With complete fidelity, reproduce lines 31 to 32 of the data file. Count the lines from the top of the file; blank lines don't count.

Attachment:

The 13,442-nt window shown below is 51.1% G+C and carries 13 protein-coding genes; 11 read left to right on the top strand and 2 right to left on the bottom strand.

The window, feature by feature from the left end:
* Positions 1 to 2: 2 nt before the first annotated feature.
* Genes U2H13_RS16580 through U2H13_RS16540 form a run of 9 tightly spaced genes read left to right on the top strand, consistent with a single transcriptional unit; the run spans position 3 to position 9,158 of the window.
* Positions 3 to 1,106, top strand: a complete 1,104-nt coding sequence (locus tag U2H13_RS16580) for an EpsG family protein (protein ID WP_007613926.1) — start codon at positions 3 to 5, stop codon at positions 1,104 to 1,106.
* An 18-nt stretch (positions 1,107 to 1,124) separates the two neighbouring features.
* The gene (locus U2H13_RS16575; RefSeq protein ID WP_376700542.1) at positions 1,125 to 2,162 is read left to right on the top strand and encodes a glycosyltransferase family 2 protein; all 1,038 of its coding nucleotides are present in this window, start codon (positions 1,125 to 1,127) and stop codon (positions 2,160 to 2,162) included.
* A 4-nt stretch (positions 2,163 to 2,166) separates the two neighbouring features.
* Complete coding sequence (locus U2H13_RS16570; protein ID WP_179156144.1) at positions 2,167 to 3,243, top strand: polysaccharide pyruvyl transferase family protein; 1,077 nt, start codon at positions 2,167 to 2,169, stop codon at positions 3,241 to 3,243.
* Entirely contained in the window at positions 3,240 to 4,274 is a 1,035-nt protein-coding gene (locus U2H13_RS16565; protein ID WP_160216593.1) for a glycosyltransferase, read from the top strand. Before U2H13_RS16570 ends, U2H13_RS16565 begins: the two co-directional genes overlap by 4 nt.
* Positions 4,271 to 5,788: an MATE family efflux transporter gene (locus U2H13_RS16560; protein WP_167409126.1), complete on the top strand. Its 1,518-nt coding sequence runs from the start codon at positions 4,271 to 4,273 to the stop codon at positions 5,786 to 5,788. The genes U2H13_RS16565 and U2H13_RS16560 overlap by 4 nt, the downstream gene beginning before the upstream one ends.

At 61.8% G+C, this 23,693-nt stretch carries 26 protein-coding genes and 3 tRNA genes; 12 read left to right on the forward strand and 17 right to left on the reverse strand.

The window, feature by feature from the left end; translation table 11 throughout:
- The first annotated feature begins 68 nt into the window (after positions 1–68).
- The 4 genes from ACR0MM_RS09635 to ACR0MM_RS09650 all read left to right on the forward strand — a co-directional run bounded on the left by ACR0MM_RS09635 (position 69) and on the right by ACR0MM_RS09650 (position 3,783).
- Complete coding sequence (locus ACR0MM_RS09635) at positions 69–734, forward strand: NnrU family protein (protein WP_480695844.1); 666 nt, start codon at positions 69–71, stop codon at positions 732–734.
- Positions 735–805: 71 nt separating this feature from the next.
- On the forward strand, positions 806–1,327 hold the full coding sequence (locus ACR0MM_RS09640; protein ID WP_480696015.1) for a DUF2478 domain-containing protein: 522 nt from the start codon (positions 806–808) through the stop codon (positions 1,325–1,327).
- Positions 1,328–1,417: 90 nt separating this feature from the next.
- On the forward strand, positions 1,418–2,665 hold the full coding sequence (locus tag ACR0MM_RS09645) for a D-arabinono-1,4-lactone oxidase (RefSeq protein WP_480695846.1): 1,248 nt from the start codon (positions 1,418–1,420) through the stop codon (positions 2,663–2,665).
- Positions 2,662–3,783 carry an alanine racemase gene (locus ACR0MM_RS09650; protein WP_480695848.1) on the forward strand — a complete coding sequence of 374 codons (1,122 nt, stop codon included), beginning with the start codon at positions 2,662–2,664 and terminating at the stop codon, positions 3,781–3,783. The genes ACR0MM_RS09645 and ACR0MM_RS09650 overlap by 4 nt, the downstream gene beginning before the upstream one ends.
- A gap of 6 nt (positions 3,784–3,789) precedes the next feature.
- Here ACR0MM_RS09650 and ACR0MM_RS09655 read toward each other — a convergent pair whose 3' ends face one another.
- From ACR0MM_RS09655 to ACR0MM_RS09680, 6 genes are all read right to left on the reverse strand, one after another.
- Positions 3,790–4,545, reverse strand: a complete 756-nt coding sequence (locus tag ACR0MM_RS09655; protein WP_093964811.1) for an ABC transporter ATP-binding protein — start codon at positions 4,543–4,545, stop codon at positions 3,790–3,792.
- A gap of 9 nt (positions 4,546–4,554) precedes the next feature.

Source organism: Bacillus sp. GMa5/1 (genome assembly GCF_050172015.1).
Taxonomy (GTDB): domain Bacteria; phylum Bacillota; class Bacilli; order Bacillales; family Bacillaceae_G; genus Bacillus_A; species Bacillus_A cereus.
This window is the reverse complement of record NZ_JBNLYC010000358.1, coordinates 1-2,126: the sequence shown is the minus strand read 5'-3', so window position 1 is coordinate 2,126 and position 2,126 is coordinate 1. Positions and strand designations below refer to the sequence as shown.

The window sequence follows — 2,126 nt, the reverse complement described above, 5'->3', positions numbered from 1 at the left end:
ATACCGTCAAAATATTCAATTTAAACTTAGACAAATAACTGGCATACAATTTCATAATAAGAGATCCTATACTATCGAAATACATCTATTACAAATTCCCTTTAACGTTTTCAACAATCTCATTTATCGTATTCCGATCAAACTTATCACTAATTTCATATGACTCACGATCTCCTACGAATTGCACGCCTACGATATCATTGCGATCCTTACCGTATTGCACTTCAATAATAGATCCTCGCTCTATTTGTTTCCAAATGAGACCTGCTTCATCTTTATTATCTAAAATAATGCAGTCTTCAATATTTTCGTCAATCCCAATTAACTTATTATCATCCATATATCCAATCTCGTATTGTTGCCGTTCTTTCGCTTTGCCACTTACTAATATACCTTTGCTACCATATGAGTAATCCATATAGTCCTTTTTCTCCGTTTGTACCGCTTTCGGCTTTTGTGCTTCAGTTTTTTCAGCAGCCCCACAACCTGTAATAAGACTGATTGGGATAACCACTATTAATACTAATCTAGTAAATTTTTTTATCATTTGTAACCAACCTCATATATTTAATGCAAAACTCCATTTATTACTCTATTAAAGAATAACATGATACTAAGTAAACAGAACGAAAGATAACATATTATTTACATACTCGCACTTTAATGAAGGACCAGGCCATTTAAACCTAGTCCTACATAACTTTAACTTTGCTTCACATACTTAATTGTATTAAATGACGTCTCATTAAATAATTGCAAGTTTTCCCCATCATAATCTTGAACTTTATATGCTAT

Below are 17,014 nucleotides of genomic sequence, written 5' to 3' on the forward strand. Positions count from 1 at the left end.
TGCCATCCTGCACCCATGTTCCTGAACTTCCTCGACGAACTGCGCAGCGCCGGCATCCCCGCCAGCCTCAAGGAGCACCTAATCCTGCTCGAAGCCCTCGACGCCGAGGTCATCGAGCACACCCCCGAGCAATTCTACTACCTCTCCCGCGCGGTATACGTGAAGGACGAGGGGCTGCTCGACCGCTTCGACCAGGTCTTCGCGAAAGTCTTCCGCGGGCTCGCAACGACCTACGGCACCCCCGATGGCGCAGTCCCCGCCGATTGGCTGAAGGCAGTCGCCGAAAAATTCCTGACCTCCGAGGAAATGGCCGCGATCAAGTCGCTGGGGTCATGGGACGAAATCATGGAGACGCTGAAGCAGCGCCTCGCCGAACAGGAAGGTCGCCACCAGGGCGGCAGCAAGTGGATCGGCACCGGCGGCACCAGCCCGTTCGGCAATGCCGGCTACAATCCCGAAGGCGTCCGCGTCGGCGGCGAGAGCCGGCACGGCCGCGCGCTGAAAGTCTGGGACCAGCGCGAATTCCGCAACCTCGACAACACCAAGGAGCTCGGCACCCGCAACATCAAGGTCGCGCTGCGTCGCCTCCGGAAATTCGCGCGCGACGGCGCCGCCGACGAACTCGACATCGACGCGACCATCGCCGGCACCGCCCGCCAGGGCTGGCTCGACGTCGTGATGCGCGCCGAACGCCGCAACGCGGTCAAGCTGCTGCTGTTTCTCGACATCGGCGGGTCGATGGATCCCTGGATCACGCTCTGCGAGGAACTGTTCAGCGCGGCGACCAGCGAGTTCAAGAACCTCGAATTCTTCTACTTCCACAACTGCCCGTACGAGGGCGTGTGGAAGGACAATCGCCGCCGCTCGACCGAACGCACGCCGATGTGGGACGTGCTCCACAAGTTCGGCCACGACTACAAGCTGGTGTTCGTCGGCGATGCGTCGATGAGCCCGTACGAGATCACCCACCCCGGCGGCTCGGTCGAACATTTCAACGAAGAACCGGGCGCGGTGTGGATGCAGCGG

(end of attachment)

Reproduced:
ATACCGTCAAAATATTCAATTTAAACTTAGACAAATAACTGGCATACAATTTCATAATAAGAGATCCTATACTATCGAAATACATCTATTACAAATTCCCTTTAACGTTTTCAACAATCTCATTTATCGTATTCCGATCAAACTTATCACTAATTTCATATGACTCACGATCTCCTACGAATTGCACGCCTACGATATCATTGCGATCCTTACCGTATTGCACTTCAATAATAGATCCTCGCTCTATTTGTTTCCAAATGAGACCTGCTTCATCTTTATTATCTAAAATAATGCAGTCTTCAATATTTTCGTCAATCCCAATTAACTTATTATCATCCATATATCCAATCTCGTATTGTTGCCGTTCTTTCGCTTTGCCACTTACTAATATACCTTTGCTACCATATGAGTAATCCATATAGTCCTTTTTCTCCGTTTGTACCGCTTTCGGCTTTTGTGCTTCAGTTTTTTCAGCAGCCCCACAACCTGTAATAAGACTGATTGGGATAACCACTATTAATACTAATCTAGTAAATTTTTTTATCATTTGTAACCAACCTCATATATTTAATGCAAAACTCCATTTATTACTCTATTAAAGAATAACATGATACTAAGTAAACAGAACGAAAGATAACATATTATTTACATACTCGCACTTTAATGAAGGACCAGGCCATTTAAACCTAGTCCTACATAACTTTAACTTTGCTTCACATACTTAATTGTATTAAATGACGTCTCATTAAATAATTGCAAGTTTTCCCCATCATAATCTTGAACTTTATATGCTAT

Below are 17,014 nucleotides of genomic sequence, written 5' to 3' on the forward strand. Positions count from 1 at the left end.